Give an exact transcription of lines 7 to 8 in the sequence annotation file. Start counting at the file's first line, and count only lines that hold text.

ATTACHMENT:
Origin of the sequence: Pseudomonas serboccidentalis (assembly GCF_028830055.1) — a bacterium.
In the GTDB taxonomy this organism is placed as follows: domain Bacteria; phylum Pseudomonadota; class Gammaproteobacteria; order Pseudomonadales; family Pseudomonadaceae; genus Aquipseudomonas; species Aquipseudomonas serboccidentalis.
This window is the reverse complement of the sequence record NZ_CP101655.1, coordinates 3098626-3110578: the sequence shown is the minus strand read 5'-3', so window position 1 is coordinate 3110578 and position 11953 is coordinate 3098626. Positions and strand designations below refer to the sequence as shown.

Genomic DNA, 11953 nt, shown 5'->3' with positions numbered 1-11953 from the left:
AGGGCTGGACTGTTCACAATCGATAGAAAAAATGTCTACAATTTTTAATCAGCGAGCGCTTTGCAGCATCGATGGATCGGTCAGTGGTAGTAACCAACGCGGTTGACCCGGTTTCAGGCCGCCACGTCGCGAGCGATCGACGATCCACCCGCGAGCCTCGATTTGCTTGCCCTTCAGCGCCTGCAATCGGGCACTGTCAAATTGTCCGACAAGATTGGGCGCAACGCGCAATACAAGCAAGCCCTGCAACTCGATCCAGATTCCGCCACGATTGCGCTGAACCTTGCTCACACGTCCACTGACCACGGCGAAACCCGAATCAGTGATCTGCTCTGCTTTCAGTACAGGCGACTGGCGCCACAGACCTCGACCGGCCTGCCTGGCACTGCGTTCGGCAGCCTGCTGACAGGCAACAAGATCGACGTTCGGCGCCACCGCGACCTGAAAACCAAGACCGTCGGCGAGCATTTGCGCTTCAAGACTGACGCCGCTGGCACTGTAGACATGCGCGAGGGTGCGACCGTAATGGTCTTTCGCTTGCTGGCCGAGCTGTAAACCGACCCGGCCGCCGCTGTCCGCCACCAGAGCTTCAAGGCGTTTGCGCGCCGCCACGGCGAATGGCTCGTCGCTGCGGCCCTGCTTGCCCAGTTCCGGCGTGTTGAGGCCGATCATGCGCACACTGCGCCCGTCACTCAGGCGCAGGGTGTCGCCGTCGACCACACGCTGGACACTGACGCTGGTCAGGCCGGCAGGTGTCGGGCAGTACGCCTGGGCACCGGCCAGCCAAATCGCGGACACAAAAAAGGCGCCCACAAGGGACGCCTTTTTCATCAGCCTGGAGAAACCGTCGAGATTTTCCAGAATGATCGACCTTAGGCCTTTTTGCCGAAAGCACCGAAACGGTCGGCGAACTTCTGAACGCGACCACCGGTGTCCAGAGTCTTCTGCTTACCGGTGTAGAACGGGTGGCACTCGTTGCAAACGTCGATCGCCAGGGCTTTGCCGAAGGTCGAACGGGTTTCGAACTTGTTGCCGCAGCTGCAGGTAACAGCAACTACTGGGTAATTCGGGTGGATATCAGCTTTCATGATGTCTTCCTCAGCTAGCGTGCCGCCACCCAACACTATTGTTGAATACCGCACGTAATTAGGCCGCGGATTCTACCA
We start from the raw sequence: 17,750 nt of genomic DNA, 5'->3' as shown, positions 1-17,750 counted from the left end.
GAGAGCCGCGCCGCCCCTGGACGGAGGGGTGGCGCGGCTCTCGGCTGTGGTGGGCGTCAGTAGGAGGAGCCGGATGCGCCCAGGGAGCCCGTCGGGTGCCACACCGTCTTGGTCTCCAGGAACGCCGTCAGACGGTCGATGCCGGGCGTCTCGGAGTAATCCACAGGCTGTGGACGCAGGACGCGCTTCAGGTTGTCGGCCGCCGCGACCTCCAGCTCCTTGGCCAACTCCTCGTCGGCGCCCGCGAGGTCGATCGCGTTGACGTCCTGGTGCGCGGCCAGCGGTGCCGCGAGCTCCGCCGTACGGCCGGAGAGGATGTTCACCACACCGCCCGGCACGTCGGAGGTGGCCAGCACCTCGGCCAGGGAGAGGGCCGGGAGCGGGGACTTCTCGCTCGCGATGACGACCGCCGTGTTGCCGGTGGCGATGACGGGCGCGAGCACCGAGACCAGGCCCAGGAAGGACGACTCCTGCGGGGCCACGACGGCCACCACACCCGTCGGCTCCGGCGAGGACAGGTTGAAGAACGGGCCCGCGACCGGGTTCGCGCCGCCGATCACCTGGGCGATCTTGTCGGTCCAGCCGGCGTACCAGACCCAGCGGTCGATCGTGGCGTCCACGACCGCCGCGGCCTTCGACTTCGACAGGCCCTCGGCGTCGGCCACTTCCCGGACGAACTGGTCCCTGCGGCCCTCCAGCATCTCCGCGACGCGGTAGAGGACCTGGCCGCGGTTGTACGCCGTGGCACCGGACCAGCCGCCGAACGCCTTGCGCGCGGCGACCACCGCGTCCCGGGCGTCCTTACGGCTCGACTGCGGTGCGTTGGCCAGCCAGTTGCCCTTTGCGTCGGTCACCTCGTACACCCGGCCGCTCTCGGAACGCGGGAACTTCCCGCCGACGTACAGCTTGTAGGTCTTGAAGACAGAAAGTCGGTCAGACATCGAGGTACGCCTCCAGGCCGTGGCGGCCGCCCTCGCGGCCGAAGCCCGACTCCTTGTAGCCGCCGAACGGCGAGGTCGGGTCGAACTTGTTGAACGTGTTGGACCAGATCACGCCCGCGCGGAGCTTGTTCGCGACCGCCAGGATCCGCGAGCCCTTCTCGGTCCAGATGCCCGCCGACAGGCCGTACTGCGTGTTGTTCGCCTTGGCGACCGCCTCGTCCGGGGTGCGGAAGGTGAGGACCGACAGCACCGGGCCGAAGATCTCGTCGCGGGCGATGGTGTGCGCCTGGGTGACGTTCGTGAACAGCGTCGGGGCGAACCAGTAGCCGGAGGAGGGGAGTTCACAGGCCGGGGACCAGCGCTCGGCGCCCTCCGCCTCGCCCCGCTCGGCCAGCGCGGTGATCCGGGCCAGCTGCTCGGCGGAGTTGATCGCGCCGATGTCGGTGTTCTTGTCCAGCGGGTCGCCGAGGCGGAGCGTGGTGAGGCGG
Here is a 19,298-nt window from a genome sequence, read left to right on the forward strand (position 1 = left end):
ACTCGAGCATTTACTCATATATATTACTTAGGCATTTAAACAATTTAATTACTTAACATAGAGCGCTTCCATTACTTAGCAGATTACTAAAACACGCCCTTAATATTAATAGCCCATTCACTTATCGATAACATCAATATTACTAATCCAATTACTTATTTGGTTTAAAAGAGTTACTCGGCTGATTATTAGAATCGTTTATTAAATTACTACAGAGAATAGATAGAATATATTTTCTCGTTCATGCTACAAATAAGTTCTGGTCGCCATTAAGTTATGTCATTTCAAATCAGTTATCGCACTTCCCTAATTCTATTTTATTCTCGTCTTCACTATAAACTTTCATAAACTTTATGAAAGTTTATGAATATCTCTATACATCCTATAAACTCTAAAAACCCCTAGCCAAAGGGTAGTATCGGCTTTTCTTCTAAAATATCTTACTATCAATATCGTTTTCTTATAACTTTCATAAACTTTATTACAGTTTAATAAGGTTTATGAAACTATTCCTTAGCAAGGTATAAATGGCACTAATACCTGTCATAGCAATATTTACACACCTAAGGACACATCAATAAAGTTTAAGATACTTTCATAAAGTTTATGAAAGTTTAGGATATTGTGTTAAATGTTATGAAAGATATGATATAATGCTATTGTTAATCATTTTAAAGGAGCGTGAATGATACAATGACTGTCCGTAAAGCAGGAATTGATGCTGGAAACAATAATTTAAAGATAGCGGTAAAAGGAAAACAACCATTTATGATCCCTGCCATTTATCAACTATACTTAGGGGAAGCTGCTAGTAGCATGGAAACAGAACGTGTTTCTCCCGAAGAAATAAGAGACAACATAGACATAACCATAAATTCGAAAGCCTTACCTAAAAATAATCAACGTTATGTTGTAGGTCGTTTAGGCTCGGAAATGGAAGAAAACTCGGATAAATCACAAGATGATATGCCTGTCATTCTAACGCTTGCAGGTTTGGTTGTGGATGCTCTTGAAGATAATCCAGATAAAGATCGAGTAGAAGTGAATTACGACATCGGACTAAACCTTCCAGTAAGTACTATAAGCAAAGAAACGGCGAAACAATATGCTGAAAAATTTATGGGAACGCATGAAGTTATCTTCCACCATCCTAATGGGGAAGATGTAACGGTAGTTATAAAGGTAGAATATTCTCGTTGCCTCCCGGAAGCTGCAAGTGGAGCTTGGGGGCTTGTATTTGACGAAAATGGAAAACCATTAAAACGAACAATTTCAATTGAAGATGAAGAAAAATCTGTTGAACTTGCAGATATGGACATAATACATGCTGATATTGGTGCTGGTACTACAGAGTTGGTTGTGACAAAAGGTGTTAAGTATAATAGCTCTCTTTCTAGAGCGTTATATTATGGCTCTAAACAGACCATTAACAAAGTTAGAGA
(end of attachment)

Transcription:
GAGAGCCGCGCCGCCCCTGGACGGAGGGGTGGCGCGGCTCTCGGCTGTGGTGGGCGTCAGTAGGAGGAGCCGGATGCGCCCAGGGAGCCCGTCGGGTGCCACACCGTCTTGGTCTCCAGGAACGCCGTCAGACGGTCGATGCCGGGCGTCTCGGAGTAATCCACAGGCTGTGGACGCAGGACGCGCTTCAGGTTGTCGGCCGCCGCGACCTCCAGCTCCTTGGCCAACTCCTCGTCGGCGCCCGCGAGGTCGATCGCGTTGACGTCCTGGTGCGCGGCCAGCGGTGCCGCGAGCTCCGCCGTACGGCCGGAGAGGATGTTCACCACACCGCCCGGCACGTCGGAGGTGGCCAGCACCTCGGCCAGGGAGAGGGCCGGGAGCGGGGACTTCTCGCTCGCGATGACGACCGCCGTGTTGCCGGTGGCGATGACGGGCGCGAGCACCGAGACCAGGCCCAGGAAGGACGACTCCTGCGGGGCCACGACGGCCACCACACCCGTCGGCTCCGGCGAGGACAGGTTGAAGAACGGGCCCGCGACCGGGTTCGCGCCGCCGATCACCTGGGCGATCTTGTCGGTCCAGCCGGCGTACCAGACCCAGCGGTCGATCGTGGCGTCCACGACCGCCGCGGCCTTCGACTTCGACAGGCCCTCGGCGTCGGCCACTTCCCGGACGAACTGGTCCCTGCGGCCCTCCAGCATCTCCGCGACGCGGTAGAGGACCTGGCCGCGGTTGTACGCCGTGGCACCGGACCAGCCGCCGAACGCCTTGCGCGCGGCGACCACCGCGTCCCGGGCGTCCTTACGGCTCGACTGCGGTGCGTTGGCCAGCCAGTTGCCCTTTGCGTCGGTCACCTCGTACACCCGGCCGCTCTCGGAACGCGGGAACTTCCCGCCGACGTACAGCTTGTAGGTCTTGAAGACAGAAAGTCGGTCAGACATCGAGGTACGCCTCCAGGCCGTGGCGGCCGCCCTCGCGGCCGAAGCCCGACTCCTTGTAGCCGCCGAACGGCGAGGTCGGGTCGAACTTGTTGAACGTGTTGGACCAGATCACGCCCGCGCGGAGCTTGTTCGCGACCGCCAGGATCCGCGAGCCCTTCTCGGTCCAGATGCCCGCCGACAGGCCGTACTGCGTGTTGTTCGCCTTGGCGACCGCCTCGTCCGGGGTGCGGAAGGTGAGGACCGACAGCACCGGGCCGAAGATCTCGTCGCGGGCGATGGTGTGCGCCTGGGTGACGTTCGTGAACAGCGTCGGGGCGAACCAGTAGCCGGAGGAGGGGAGTTCACAGGCCGGGGACCAGCGCTCGGCGCCCTCCGCCTCGCCCCGCTCGGCCAGCGCGGTGATCCGGGCCAGCTGCTCGGCGGAGTTGATCGCGCCGATGTCGGTGTTCTTGTCCAGCGGGTCGCCGAGGCGGAGCGTGGTGAGGCGG
Here is a 19,298-nt window from a genome sequence, read left to right on the forward strand (position 1 = left end):